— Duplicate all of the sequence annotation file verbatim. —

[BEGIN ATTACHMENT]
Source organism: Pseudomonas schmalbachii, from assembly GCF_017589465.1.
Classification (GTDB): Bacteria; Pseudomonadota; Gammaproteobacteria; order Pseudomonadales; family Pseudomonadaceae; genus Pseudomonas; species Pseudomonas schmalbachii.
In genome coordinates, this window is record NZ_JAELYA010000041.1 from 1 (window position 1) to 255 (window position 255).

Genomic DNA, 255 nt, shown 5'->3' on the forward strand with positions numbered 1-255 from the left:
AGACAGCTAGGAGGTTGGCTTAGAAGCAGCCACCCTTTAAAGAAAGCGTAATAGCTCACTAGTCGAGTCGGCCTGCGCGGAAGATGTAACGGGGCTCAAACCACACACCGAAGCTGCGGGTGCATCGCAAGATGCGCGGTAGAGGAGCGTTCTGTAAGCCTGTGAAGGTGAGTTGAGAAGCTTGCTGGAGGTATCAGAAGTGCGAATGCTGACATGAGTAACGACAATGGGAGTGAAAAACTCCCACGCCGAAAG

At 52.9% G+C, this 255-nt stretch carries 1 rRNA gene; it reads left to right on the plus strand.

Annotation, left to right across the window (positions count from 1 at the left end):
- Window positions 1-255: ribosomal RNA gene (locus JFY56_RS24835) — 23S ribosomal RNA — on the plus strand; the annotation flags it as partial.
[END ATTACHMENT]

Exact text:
Source organism: Pseudomonas schmalbachii, from assembly GCF_017589465.1.
Classification (GTDB): Bacteria; Pseudomonadota; Gammaproteobacteria; order Pseudomonadales; family Pseudomonadaceae; genus Pseudomonas; species Pseudomonas schmalbachii.
In genome coordinates, this window is record NZ_JAELYA010000041.1 from 1 (window position 1) to 255 (window position 255).

Genomic DNA, 255 nt, shown 5'->3' on the forward strand with positions numbered 1-255 from the left:
AGACAGCTAGGAGGTTGGCTTAGAAGCAGCCACCCTTTAAAGAAAGCGTAATAGCTCACTAGTCGAGTCGGCCTGCGCGGAAGATGTAACGGGGCTCAAACCACACACCGAAGCTGCGGGTGCATCGCAAGATGCGCGGTAGAGGAGCGTTCTGTAAGCCTGTGAAGGTGAGTTGAGAAGCTTGCTGGAGGTATCAGAAGTGCGAATGCTGACATGAGTAACGACAATGGGAGTGAAAAACTCCCACGCCGAAAG

At 52.9% G+C, this 255-nt stretch carries 1 rRNA gene; it reads left to right on the plus strand.

Annotation, left to right across the window (positions count from 1 at the left end):
- Window positions 1-255: ribosomal RNA gene (locus JFY56_RS24835) — 23S ribosomal RNA — on the plus strand; the annotation flags it as partial.